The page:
Tech issues were a given as to challenges facing this network. The question is how fast can the WWE and ML BAM fix them. If we are to spin this in a positive light, the overwhelming demand for the Network reflects the fact that its promotion of its product created a swell of interest. But, the tech issues could make folks concerned and they may decide not to subscribe if they feel that these issues will be an inherent part of being a subscriber.
February 17, 2014
Welcome to another edition of The Wrestling Post. In this post we talk about the looming WWE TV rights fee deal and a new toy deal for the company.
Exclusive rights period ends between WWE-NBC Universal
Friday was the last day for the exclusive negotiating period between the WWE and NBC Universal to come up with a deal for the WWE’s television rights. The WWE’s existing contract with NBCU ends this fall and the organization hopes to improve upon its current $139.5 million television licensing fees for its stable of WWE shows.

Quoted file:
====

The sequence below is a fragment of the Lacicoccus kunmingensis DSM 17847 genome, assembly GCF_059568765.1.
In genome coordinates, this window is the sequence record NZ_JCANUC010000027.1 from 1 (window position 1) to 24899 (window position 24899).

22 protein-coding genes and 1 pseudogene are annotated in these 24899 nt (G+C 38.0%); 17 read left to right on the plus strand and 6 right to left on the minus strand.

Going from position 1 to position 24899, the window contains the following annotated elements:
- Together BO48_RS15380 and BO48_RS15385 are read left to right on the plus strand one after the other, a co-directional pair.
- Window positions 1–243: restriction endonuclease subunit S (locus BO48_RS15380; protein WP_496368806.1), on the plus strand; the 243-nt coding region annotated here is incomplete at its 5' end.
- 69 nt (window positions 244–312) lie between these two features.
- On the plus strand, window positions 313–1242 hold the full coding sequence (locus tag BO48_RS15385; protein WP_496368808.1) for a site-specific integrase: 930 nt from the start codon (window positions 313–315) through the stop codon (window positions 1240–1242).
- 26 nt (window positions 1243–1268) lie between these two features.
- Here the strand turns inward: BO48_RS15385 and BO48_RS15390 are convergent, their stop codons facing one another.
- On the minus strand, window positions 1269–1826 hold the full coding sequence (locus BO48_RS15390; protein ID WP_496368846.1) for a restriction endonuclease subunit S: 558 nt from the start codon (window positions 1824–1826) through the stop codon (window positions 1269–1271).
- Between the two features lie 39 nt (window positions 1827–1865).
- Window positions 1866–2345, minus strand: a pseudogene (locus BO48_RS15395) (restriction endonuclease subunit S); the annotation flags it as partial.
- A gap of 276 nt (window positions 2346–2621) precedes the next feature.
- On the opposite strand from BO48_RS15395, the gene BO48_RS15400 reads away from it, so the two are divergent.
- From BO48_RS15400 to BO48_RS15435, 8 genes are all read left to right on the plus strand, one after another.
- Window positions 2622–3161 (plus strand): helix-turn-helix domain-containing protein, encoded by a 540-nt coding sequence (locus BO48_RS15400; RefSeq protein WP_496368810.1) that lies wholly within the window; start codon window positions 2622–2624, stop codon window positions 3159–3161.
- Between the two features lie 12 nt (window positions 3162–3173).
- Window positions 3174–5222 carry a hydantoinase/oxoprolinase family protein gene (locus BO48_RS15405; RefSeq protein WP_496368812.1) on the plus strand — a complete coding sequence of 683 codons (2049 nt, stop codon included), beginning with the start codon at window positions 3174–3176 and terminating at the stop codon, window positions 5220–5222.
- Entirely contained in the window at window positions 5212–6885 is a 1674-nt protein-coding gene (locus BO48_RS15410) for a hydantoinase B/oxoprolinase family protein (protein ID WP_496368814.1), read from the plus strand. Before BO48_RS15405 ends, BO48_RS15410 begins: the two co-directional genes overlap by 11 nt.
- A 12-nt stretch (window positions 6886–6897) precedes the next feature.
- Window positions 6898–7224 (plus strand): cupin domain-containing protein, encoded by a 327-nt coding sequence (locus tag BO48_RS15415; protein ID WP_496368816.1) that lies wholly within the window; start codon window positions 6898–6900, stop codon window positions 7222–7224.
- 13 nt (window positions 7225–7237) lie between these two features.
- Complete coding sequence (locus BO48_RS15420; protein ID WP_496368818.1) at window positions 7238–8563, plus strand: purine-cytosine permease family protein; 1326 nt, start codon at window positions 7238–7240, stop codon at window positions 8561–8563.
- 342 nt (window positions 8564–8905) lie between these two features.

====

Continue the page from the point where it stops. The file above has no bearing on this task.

Although it identifies itself as a sports entertainment company, it hopes to score a television deal that mirrors some of the recent sports television rights fees contracts. The most recent sports rights fee deal had CBS earning the right to 8 NFL Thursday night games throughout the regular season for $250 million according to the NY Times. Notably, the NFL did not give up exclusivity as the games aired on CBS will also be available on the NFL Network. Many believe that the rights fee deal could rival the NASCAR deal which drew a total of $820 million over 10 years from Fox and NBC. Others believe that it may be able to double its current fees whish would still be a great improvement. WWE stock has gone up in the past month as it is trading in the $20 dollar range – a benchmark never seen by the company since it went public. This is due in part to the hedging that the rights deal will break the bank.